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Yankees Potential Trade Target: Steven Matz

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With the Yankees’ fifth rotation spot still up in the air, the Mets’ lefty makes for an intriguing option

New York Mets left handed pitcher Steven Matz warms up in a spring training workout Photo by Alejandra Villa Loarca/Newsday via Getty Images

With the loss of Luis Severino to Tommy John surgery and the corresponding hole created in the Yankees’ starting rotation, expect to hear ample speculation linking New York to starting pitchers. The latest rumor from Ken Davidoff and Mike Puma of the New York Post explores a potential trade between the New York clubs centered around Steven Matz.

The book on Matz is that he has always been hampered by injuries. A once highly touted prospect, Matz has never quite broken through to the next level of starting pitching consistency. However, his proven ability to perform in New York and his improvements after the 2019 All-Star Game may entice the Yankees.

Matz’s 2019 season was a tale of two halves. He surrendered a 4.89 ERA before the break, but only a 3.52 ERA after. This is largely in part due to his struggles in the first inning. Matz’s first inning numbers improved dramatically in the second half, which coincided with Phil Regan’s interim pitching coach tenure.

Steven Matz first inning - first half

Season Team Team Name Abb IP TBF H R ER HR BB SO AVG OBP SLG ERA w OBA K/9 BB/9 HR/9 K% BB% AVG WHIP x FIP FIP HR/FB ]
Season Team Team Name Abb IP TBF H R ER HR BB SO AVG OBP SLG ERA w OBA K/9 BB/9 HR/9 K% BB% AVG WHIP x FIP FIP HR/FB ]
2019 NYM NYM 15 79 27 23 20 10 5 14 0.375 0.43 0.875 12 0.518 8.4 3 6 0.1772 0.0633 0.375 2.1333 5.8 11.41 0.43
FanGraphs

Steven Matz first inning - second half

Season Team Team Name Abb IP TBF H R ER HR BB SO AVG OBP SLG ERA w OBA K/9 BB/9 HR/9 K% BB% WHIP x FIP FIP HR/FB
Season Team Team Name Abb IP TBF H R ER HR BB SO AVG OBP SLG ERA w OBA K/9 BB/9 HR/9 K% BB% WHIP x FIP FIP HR/FB
2019 NYM NYM 14 45 3 1 1 0 1 11 0.07 0.111 0.116 0.64 0.104 7.07 0.64 0 0.24 0.02 0.2857 3.49 2.07 0
FanGraphs
Baseball Savant

Matz fills an immediate need at the back end of the Yankees’ rotation. When healthy, he represents a substantial upgrade over any of the in-house options. A lefty sinkerballer who generates a decent amount of weak contact and a high rate of groundballs (49.4% over the last two seasons), Matz seems tailor-made for Yankee Stadium. He’s a pitcher who also finally appears to be finding his footing, going over 150 innings pitched in consecutive seasons.

From a financial standpoint, Matz is a cheap, controllable pitcher with two years of arbitration eligibility. He’s an affordable option who can anchor the back end of Yankees rotation for the next two years. Furthermore, adding him could lessen the blow of losing Masahiro Tanaka or James Paxton to free agency in the upcoming offseason, as well as cover the departure of J.A. Happ should his option for 2021 not vest.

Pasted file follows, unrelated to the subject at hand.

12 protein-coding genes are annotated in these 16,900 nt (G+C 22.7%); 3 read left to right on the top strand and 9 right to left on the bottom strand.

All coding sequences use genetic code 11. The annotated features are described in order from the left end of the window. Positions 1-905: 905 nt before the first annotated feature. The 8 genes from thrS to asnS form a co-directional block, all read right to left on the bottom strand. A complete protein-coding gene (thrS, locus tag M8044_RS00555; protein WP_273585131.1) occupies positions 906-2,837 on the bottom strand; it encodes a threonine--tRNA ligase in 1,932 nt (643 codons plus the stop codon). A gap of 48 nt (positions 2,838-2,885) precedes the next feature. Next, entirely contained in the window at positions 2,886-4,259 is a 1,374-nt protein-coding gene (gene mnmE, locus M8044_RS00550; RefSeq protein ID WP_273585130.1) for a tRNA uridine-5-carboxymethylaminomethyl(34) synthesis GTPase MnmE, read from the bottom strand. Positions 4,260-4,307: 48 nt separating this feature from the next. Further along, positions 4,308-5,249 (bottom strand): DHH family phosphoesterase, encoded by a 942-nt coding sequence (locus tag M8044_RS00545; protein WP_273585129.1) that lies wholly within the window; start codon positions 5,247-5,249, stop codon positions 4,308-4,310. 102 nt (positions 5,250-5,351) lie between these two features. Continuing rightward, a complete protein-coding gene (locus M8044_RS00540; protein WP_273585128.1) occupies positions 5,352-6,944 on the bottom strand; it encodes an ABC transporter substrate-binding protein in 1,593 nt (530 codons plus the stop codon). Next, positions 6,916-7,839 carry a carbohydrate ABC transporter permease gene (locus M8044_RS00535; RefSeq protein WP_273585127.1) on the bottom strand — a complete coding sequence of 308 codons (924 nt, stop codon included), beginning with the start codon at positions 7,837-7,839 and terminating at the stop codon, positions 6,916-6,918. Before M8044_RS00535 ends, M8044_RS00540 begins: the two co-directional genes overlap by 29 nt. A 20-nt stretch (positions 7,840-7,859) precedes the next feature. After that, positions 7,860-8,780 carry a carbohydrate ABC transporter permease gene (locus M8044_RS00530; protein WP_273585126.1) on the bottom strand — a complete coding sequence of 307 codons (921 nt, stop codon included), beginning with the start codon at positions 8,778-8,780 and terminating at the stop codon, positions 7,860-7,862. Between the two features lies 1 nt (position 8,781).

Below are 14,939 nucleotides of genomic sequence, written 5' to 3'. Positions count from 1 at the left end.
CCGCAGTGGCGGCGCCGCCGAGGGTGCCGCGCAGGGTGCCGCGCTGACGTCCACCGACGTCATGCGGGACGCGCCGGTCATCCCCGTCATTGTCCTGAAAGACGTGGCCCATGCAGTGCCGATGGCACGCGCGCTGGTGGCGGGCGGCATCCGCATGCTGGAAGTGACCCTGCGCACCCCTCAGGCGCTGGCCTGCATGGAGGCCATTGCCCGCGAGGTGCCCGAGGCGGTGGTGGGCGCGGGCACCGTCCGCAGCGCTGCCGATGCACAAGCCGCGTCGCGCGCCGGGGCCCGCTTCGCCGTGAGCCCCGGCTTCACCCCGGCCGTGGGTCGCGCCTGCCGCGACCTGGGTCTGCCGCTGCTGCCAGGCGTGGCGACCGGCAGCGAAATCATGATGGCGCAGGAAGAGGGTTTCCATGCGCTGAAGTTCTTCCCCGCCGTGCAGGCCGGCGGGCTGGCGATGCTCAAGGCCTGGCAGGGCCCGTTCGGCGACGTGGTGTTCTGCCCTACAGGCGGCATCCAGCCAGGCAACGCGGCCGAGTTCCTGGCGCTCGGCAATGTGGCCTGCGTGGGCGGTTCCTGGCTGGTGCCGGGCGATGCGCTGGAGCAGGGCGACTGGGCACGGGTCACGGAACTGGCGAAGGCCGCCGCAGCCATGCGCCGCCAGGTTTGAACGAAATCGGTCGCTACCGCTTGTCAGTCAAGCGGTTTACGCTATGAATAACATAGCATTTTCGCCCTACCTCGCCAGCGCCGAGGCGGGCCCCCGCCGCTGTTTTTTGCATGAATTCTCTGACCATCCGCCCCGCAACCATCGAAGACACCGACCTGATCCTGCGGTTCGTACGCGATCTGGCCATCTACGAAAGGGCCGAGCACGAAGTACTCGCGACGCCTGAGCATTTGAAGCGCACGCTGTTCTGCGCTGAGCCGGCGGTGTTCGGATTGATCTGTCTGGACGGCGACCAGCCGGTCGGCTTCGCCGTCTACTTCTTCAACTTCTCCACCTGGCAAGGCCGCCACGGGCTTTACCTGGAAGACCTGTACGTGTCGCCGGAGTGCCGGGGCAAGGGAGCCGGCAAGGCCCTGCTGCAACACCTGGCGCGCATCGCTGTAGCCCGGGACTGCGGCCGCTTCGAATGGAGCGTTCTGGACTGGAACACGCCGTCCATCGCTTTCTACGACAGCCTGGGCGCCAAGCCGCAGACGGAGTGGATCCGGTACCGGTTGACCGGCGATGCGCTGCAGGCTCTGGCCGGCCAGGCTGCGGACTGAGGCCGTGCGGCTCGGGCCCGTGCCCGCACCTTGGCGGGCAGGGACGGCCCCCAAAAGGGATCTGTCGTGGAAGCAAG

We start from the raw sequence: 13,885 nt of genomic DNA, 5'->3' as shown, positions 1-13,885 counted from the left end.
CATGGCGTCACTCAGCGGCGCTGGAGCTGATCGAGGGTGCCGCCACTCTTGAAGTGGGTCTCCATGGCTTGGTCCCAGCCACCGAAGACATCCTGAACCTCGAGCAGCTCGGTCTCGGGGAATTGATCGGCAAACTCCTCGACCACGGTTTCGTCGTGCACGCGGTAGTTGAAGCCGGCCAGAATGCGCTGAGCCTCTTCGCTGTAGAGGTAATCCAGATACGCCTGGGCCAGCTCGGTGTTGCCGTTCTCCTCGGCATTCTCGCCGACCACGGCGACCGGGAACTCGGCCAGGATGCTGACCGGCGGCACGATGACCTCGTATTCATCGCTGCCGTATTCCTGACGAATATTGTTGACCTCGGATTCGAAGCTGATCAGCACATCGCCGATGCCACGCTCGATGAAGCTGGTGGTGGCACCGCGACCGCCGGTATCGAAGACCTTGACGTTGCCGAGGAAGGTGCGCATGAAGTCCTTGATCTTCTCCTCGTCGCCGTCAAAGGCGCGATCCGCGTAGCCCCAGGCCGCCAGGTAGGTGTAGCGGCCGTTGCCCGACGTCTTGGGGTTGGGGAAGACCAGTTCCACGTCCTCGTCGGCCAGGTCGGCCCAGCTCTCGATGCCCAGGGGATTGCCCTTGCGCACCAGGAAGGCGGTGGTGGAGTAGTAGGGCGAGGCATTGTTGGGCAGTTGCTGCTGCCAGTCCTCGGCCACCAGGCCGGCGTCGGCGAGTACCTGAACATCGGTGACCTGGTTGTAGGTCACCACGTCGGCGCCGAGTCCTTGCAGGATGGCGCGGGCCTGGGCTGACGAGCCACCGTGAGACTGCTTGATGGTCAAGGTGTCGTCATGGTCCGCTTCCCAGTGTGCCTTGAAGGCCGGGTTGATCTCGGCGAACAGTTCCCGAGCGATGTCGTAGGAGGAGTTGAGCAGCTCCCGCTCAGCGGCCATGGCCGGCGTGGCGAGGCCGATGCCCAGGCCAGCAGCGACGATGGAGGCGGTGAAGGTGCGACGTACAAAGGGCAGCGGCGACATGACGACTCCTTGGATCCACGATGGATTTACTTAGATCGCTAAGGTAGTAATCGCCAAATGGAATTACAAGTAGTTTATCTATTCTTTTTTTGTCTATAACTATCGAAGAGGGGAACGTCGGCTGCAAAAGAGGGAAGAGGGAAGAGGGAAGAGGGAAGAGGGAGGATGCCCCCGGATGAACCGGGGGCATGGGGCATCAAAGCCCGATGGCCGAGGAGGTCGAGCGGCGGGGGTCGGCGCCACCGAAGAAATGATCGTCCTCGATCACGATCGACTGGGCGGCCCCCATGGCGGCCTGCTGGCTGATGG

Why would the Mets be willing to trade Matz? Their rotation is arguably at its strongest in the Jacob deGrom/Noah Syndergaard era, having been bolstered by the additions of Marcus Stroman, Rick Porcello, and Michael Wacha in the last year. It is precisely those signings of Porcello and Wacha, as well as Matz’s injury history, that perhaps make him expendable.

Matz himself acknowledged that the Mets’ offseason acquisitions put his status as a starter in question, saying “What I know is we have six starters for five spots.” Matz’s rising arbitration costs, as well as the Mets’ desire to net a return if they don’t think they can retain him in free agency, may motivate the front office to move him this season. The Mets may not want to repeat the same mistake as letting Wheeler walk for free, and Matz’s value is near its apex following two healthy campaigns and availability for two postseason runs under team control.

While the Yankees would no doubt love to acquire a pitcher of Matz’s caliber, there are many barriers to such a trade happening. First is the obvious reluctance of the Wilpons to complete a trade with the Yankees. Second is the steep price required to get the Mets to bite. The crosstown foes would likely ask for at least one major starter, like a Miguel Andujar or a Gio Urshela, and the Yankees have repeatedly proven unwilling to deal players of that quality. Finally, by trading Matz, the Mets would thin their pitching depth which already comes attached with injury concerns.

Brian Cashman is probably doing his due diligence in checking in on Steven Matz’s availability. One can never have too many pitching options, especially with the current looming injury problems. However, Cashman has said the Yankees will likely turn to in-house options to address the fifth starter role, rather than fill it via trade. Add that to the reluctance to add another injury risk to the rotation, and I’d chalk this one up as doubtful.